In brief – Plain English documents aim to remove complexity and confusion
A new standard form of plain English retirement village contract specifies all costs, services, facilities and alterations, as well as arrangements for performing repairs and sharing capital gains.
New standard form of contract, general enquiry document and disclosure statement
The NSW state government has released a new standard form of contract and a general enquiry document as well as a revised and simplified disclosure statement to be put in place by all retirement villages by 1 October 2013.
"These reforms will make moving into a (retirement) village easier and less stressful for retirees and their families," the Minister for Fair Trading, Anthony Roberts, had said.
"Under the new standard contract, the confusion and complexity that currently exists will be removed, with the new documents written in plain English so they are easier to understand."
What is covered by the new standard form of contract?
The new standard form of contract for retirement villages covers various issues such as:
• The type of residence being acquired in the village
• All costs the resident must pay for entering, living in and leaving the village
• If there are capital gains, how they will be shared with the village
• Any settling in period
• All services and facilities to be provided
• Any alterations and additions that are agreed to be done
• All repairs and maintenance
General enquiry document summarises financial matters, services, regulations and governance
In addition to a new village contract, there is also a new general enquiry document. This sets out in summary information about the village, management, accommodation, financial matters, facility services and village life.
"Village life" covers the controversial issues of whether pets are allowed, whether residents do their own gardening, whether there are organised social activities in the village, whether the village has a residents’ committee and whether there is a secretary or chairperson.
Prospective residents encouraged to seek independent legal or financial advice
The disclosure statement will be reduced by nearly fifty per cent, with some of the information being moved across into the general enquiry document. The disclosure statement is still required to be given at least 14 days before the resident enters into a village contract.
The statement recommends that the resident seeks independent legal or financial advice if they are unsure about the information contained in the statement. The new disclosure statement is written in plainer English.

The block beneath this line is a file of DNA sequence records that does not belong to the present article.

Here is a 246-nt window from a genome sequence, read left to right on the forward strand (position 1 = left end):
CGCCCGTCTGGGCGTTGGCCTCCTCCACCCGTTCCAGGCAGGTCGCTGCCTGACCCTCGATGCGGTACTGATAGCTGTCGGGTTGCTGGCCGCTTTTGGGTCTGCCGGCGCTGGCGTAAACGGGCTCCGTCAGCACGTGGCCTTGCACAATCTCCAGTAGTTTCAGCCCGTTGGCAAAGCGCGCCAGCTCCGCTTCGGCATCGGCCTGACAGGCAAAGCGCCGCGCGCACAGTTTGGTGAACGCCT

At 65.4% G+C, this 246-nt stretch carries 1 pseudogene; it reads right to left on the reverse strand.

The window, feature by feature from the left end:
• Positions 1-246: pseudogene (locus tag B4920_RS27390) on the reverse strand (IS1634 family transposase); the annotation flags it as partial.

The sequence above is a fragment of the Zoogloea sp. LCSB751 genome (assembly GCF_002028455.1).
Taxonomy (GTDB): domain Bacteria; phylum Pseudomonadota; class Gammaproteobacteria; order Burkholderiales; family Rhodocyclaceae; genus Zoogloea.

When doesn’t the standard form of retirement village contract apply?
The new standard form of village contract does not apply to:
• stand alone contracts giving rights to use a garage, parking space or storage room, provided they are not contained within a resident contract or services contract
• a resident's contract relating to premises that are subject to a community land scheme, company title scheme or strata scheme
New documents to be used by retirement villages from October 2013
Accordingly, where the standard form contracts do apply, village operators will need to have the new general enquiry document, the revised and simplified disclosure statement as well as the new form of standard contract on and from 1 October 2013.
If you require more information you should read the NSW Fair Trading publication Moving into a Retirement Village? as that gives an overview of the retirement village industry and contains useful checklists for prospective residents.
Word versions of the new documents and more information on the rights and responsibilities of residents, including information about these important changes are available at the NSW Fair Trading website or by calling Fair Trading on 13 32 20.
This article has been published by Colin Biggers & Paisley for information and education purposes only and is a general summary of the topic(s) presented. This article is not specific legal advice. Please seek your own legal advice for any questions you may have. All information contained in this article is subject to change. Colin Biggers & Paisley cannot be held responsible for any liability whatsoever, or for any loss howsoever arising from any reliance upon the contents of this article.